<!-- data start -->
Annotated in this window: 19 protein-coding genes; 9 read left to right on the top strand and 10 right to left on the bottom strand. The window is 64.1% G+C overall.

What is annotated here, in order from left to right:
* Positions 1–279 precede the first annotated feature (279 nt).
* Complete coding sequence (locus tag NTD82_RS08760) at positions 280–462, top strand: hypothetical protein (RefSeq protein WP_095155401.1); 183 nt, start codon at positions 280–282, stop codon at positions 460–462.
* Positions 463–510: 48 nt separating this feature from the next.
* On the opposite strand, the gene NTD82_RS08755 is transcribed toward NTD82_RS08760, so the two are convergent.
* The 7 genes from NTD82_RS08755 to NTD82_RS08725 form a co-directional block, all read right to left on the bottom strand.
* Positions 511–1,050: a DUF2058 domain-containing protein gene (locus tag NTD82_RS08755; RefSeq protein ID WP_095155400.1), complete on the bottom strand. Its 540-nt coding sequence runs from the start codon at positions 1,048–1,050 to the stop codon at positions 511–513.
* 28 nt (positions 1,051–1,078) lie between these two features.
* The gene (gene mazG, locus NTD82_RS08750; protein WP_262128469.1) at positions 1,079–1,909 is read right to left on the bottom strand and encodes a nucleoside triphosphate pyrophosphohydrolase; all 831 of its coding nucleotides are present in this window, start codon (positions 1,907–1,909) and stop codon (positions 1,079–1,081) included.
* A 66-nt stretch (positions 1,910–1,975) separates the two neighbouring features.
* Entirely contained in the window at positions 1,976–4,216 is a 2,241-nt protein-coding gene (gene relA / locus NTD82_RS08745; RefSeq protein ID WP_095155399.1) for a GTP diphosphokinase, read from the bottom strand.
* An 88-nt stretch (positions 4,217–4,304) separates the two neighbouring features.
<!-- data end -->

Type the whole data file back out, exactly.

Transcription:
Annotated in this window: 19 protein-coding genes; 9 read left to right on the top strand and 10 right to left on the bottom strand. The window is 64.1% G+C overall.

What is annotated here, in order from left to right:
* Positions 1–279 precede the first annotated feature (279 nt).
* Complete coding sequence (locus tag NTD82_RS08760) at positions 280–462, top strand: hypothetical protein (RefSeq protein WP_095155401.1); 183 nt, start codon at positions 280–282, stop codon at positions 460–462.
* Positions 463–510: 48 nt separating this feature from the next.
* On the opposite strand, the gene NTD82_RS08755 is transcribed toward NTD82_RS08760, so the two are convergent.
* The 7 genes from NTD82_RS08755 to NTD82_RS08725 form a co-directional block, all read right to left on the bottom strand.
* Positions 511–1,050: a DUF2058 domain-containing protein gene (locus tag NTD82_RS08755; RefSeq protein ID WP_095155400.1), complete on the bottom strand. Its 540-nt coding sequence runs from the start codon at positions 1,048–1,050 to the stop codon at positions 511–513.
* 28 nt (positions 1,051–1,078) lie between these two features.
* The gene (gene mazG, locus NTD82_RS08750; protein WP_262128469.1) at positions 1,079–1,909 is read right to left on the bottom strand and encodes a nucleoside triphosphate pyrophosphohydrolase; all 831 of its coding nucleotides are present in this window, start codon (positions 1,907–1,909) and stop codon (positions 1,079–1,081) included.
* A 66-nt stretch (positions 1,910–1,975) separates the two neighbouring features.
* Entirely contained in the window at positions 1,976–4,216 is a 2,241-nt protein-coding gene (gene relA / locus NTD82_RS08745; RefSeq protein ID WP_095155399.1) for a GTP diphosphokinase, read from the bottom strand.
* An 88-nt stretch (positions 4,217–4,304) separates the two neighbouring features.